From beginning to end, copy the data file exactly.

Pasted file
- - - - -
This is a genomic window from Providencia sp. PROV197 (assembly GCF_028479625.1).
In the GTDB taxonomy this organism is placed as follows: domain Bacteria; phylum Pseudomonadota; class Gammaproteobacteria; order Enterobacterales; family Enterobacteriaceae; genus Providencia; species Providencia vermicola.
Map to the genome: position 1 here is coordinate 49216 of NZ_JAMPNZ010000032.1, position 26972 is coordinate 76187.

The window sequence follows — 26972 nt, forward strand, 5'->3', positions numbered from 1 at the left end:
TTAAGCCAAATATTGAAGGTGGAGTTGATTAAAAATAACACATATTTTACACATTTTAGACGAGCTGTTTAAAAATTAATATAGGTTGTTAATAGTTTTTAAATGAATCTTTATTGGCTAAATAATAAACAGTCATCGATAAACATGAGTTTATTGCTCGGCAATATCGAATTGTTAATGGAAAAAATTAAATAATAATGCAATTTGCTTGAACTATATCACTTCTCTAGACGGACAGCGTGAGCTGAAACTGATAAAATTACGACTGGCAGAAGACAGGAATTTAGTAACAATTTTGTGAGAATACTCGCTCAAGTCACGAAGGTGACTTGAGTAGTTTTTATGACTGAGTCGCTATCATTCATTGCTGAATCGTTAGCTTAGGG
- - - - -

This is a genomic window from Providencia sp. PROV197 (assembly GCF_028479625.1).
In the GTDB taxonomy this organism is placed as follows: domain Bacteria; phylum Pseudomonadota; class Gammaproteobacteria; order Enterobacterales; family Enterobacteriaceae; genus Providencia; species Providencia vermicola.
Map to the genome: position 1 here is coordinate 49216 of NZ_JAMPNZ010000032.1, position 26972 is coordinate 76187.

The window sequence follows — 26972 nt, forward strand, 5'->3', positions numbered from 1 at the left end:
TTAAGCCAAATATTGAAGGTGGAGTTGATTAAAAATAACACATATTTTACACATTTTAGACGAGCTGTTTAAAAATTAATATAGGTTGTTAATAGTTTTTAAATGAATCTTTATTGGCTAAATAATAAACAGTCATCGATAAACATGAGTTTATTGCTCGGCAATATCGAATTGTTAATGGAAAAAATTAAATAATAATGCAATTTGCTTGAACTATATCACTTCTCTAGACGGACAGCGTGAGCTGAAACTGATAAAATTACGACTGGCAGAAGACAGGAATTTAGTAACAATTTTGTGAGAATACTCGCTCAAGTCACGAAGGTGACTTGAGTAGTTTTTATGACTGAGTCGCTATCATTCATTGCTGAATCGTTAGCTTAGGG